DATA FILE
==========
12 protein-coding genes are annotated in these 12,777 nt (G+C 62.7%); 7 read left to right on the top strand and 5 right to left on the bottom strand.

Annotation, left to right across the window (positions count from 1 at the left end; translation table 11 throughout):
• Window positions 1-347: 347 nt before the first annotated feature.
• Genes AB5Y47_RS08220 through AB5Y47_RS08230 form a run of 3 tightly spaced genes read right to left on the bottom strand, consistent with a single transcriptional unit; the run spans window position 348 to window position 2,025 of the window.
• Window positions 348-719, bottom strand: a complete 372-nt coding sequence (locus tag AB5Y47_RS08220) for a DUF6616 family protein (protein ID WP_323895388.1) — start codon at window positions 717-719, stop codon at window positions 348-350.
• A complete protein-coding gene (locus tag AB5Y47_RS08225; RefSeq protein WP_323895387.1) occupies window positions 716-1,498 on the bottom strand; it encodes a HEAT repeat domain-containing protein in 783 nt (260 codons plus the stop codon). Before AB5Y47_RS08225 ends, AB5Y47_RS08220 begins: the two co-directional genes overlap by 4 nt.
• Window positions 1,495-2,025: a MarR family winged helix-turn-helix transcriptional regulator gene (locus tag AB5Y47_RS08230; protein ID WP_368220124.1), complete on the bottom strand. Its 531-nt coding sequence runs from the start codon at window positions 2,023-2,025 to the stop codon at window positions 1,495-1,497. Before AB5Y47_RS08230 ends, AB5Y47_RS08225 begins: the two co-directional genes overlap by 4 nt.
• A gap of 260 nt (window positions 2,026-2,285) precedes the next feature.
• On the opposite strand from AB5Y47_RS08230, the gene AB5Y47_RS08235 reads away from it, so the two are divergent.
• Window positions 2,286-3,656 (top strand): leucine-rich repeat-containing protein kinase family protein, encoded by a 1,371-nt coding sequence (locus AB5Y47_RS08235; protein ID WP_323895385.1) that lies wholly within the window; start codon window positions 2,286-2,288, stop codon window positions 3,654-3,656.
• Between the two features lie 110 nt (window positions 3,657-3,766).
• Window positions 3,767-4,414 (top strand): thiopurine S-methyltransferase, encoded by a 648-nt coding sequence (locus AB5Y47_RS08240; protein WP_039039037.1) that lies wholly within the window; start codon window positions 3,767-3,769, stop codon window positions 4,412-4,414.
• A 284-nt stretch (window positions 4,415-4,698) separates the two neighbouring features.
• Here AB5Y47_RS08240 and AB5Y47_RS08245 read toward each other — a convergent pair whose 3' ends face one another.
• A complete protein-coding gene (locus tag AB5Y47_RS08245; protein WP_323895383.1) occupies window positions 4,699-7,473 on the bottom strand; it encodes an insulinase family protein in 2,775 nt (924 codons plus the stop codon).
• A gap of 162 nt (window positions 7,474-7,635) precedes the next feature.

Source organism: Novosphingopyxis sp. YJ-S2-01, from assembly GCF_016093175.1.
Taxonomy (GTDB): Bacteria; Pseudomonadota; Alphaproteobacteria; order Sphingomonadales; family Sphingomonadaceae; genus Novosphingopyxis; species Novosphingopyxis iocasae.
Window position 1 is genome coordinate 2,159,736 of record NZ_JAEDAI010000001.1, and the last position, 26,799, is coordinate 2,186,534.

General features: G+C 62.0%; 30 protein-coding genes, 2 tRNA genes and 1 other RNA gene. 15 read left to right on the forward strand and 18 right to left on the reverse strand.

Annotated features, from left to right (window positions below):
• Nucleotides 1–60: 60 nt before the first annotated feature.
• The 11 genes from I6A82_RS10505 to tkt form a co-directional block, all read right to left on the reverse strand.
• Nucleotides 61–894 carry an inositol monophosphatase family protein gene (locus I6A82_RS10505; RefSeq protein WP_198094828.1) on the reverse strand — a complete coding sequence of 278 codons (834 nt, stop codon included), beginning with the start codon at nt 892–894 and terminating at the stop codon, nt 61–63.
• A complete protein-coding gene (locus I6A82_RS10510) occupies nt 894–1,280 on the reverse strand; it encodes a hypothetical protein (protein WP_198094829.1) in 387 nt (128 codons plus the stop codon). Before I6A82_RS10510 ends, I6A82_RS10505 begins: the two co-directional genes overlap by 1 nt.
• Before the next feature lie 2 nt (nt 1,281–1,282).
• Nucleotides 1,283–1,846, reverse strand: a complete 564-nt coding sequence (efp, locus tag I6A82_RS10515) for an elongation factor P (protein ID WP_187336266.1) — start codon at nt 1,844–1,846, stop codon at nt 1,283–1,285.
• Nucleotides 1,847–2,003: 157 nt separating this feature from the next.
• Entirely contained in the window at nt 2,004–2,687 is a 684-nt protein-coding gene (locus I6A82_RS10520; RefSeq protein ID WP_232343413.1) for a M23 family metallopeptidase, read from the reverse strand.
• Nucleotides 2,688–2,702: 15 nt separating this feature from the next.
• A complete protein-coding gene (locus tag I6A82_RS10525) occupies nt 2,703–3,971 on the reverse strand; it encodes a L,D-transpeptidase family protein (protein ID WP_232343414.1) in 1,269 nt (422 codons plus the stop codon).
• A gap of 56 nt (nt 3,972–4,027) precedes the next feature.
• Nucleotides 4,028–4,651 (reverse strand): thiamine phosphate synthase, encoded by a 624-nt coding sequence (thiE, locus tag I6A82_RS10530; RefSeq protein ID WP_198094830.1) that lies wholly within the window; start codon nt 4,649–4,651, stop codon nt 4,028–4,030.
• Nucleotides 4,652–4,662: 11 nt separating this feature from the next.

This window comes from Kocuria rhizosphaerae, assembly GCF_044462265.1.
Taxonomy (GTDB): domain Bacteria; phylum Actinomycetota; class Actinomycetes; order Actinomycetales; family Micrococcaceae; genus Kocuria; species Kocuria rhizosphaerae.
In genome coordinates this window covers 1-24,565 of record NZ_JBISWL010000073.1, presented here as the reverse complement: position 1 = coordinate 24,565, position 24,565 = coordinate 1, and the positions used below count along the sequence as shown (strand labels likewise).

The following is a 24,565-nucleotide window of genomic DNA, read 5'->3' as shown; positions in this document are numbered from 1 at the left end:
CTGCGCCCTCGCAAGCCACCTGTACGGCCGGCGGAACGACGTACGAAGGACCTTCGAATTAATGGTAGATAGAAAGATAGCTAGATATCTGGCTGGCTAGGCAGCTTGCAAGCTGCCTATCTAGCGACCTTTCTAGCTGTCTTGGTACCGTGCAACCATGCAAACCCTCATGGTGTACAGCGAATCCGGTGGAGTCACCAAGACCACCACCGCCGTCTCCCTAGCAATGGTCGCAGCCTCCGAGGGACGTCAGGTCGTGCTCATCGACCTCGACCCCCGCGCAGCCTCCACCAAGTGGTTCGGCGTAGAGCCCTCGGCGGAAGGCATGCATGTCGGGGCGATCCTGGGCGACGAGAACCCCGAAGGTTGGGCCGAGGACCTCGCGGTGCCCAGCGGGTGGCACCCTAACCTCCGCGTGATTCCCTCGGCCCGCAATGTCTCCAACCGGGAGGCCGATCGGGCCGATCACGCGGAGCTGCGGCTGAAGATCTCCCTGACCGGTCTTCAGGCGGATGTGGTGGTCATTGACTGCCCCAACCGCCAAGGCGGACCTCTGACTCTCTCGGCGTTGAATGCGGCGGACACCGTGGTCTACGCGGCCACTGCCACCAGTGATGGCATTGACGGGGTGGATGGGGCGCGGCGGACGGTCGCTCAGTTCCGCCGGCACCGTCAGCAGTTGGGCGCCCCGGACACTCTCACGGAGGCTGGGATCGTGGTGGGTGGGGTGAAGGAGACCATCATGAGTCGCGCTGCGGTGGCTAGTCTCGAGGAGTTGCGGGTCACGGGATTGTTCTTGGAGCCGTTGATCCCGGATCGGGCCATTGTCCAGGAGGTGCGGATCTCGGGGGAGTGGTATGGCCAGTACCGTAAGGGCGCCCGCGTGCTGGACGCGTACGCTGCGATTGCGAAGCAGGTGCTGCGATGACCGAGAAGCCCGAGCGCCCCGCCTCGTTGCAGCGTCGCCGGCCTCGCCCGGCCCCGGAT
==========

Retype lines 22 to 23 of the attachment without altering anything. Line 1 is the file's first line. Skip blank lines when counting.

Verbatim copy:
• Nucleotides 1–60: 60 nt before the first annotated feature.
• The 11 genes from I6A82_RS10505 to tkt form a co-directional block, all read right to left on the reverse strand.